At some point during every Lakesider's high school career, it becomes their duty to take risks, try new things, and venture out into the unknown. Lakeside has been facilitating this spirit of adventure by displacing students in various locations across the Pacific Northwest for many years. Ah, yes – the highly anticipated, sometimes dreaded, week-long outdoor trip. As the second quarter begins and we plunge into the nitty-gritty of academics, it is important to remember the benefits of an outdoor program that enables us to surround ourselves with wilderness and escape.
According to Upper School Outdoor Program Coordinator (and outdoorsman extraordinaire) Chip Mehring, in looking at the history of the outdoor program, it is important to look at "the changing of the times." When Lakeside was an all-male school, the classes were small enough for the entire grade to camp out together. However, in the mid-seventies, Head of School Dan Ayrault recognized a need for more formal organization. He hired Bill Vanderbilt, the first director of Lakeside's "wilderness program." Mr. Vanderbilt "strengthened the program," said Mr. Mehring. "Several week-end trips were offered, and you could take the outdoor program as a class for an academic credit, a PE credit, and service hours." Although many students enjoyed the extensiveness of the program (they called themselves the "Wildebeests"), it changed once again, seeking to take all students out of the city, albeit less thoroughly. Hence, the program that we know today: shorter trips, more destinations, and no experience required.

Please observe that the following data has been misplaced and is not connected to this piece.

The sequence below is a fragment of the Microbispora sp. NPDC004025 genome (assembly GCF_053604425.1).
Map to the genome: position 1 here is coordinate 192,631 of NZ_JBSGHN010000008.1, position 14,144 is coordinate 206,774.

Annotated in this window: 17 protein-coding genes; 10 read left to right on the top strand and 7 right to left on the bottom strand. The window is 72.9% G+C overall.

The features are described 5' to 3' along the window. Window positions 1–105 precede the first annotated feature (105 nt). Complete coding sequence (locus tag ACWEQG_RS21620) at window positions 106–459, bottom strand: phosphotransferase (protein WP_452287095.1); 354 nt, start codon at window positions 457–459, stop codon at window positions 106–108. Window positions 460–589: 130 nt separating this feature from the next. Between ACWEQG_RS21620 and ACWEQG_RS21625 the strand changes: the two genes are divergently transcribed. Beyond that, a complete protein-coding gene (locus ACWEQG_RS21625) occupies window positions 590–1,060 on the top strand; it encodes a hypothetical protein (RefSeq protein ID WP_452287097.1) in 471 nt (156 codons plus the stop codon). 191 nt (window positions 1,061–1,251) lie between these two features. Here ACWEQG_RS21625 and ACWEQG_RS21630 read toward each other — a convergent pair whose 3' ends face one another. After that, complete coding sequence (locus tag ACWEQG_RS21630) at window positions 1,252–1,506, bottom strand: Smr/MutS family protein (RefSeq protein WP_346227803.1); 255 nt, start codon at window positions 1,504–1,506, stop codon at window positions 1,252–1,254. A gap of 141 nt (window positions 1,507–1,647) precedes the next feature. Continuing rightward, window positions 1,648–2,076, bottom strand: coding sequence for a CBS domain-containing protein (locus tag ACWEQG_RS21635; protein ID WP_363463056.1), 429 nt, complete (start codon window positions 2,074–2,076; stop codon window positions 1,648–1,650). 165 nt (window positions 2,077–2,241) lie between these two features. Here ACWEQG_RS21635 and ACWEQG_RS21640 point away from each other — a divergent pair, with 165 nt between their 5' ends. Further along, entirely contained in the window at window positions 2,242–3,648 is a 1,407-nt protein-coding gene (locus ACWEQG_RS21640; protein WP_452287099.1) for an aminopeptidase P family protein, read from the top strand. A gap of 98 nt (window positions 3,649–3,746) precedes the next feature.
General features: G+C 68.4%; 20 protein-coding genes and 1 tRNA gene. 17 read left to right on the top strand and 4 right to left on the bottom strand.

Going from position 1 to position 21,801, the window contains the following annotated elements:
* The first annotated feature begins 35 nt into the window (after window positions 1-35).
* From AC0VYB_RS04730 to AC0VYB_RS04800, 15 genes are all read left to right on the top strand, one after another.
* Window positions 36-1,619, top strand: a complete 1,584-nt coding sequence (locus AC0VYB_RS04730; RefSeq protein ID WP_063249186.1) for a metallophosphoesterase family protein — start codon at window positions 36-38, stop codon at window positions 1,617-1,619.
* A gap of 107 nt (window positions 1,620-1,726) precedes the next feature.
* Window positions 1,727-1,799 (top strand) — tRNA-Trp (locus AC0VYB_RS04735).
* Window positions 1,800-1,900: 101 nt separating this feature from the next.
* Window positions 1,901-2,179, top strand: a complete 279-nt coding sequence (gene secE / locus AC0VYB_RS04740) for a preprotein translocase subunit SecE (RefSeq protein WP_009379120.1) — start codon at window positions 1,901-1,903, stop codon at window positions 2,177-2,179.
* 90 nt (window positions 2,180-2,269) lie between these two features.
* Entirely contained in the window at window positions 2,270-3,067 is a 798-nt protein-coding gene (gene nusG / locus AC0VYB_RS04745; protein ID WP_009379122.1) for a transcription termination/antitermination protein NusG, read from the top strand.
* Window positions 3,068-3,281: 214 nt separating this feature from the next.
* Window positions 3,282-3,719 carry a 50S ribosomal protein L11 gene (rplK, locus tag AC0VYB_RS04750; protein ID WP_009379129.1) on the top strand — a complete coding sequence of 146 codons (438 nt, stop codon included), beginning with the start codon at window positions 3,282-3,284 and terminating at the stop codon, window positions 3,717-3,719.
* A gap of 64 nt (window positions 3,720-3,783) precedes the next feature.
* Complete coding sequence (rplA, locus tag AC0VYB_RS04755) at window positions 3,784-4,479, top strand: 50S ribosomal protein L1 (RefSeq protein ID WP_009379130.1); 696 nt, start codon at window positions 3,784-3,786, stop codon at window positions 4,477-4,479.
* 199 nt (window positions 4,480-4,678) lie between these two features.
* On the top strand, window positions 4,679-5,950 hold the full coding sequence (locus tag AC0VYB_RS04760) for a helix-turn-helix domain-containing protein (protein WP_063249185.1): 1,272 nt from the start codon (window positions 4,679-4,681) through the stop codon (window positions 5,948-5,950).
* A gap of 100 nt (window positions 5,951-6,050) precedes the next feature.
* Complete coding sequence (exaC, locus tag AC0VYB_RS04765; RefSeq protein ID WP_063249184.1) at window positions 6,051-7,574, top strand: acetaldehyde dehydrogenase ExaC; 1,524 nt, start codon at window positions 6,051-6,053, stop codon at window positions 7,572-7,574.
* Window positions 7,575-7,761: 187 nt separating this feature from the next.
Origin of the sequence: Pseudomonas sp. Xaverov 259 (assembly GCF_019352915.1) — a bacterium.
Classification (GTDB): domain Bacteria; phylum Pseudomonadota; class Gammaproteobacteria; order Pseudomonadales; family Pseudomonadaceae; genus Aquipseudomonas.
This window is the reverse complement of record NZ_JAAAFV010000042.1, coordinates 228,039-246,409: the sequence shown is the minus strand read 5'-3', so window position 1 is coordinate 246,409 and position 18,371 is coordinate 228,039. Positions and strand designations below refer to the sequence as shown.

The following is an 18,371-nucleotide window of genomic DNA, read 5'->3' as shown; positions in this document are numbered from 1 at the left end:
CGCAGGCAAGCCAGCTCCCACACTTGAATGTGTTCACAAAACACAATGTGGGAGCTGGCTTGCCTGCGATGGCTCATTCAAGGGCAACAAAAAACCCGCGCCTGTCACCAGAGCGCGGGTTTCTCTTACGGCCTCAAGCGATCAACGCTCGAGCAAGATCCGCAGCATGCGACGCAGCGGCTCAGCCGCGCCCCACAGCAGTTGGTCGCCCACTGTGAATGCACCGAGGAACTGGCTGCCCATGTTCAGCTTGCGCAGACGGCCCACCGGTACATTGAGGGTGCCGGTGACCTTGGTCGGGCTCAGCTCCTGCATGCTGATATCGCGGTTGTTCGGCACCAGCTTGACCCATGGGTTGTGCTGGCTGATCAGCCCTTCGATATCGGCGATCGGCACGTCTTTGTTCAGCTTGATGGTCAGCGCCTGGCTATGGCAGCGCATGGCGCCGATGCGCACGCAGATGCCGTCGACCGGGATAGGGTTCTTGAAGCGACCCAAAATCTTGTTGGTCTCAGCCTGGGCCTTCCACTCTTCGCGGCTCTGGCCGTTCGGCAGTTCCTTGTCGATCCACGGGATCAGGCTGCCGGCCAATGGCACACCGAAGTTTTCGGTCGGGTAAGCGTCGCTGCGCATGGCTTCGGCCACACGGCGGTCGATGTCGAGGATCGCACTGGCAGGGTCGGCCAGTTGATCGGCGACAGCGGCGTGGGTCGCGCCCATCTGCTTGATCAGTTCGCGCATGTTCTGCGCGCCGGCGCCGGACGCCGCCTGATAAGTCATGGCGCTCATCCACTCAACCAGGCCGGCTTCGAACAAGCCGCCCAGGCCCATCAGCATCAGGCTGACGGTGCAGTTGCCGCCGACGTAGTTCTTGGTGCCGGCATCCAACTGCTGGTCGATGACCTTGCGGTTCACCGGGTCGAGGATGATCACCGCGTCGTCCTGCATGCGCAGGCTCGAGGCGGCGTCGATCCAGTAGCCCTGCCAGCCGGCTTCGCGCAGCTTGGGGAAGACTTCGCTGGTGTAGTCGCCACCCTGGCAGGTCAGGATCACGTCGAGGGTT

Although times have changed, the original value of the program holds true today. According to Mr. Mehring, "one of the values of outdoor programming is that it can address so many different aspects of a growth experience... the exact same experience can mean very different things to different people." Two students may go on the same trip but leave having changed in unique ways. Mr. Mehring is also convinced that "students don't have as much contact with the outdoors and nature as human beings should," leaving them "out of balance" in their highly pressurized lives. Thus, "part of the value of outdoor programming is the escape of what you're leaving behind."
Whether you will become or have already become a waterlogged voyager on the Deschutes Rafting, San Juan Sea Kayaking, or Ross Lake Canoeing trips; a backpacking wonder of the Cascades, Grand Canyon, or the Canyonlands; a fearless Mt. Baker mountaineer; or even an intrepid White Pass skier – appreciate the time to learn something new for a change. Marvel at the natural wonders of the Pacific Northwest. Even if just for a week, completely let go and escape.
- Student Experience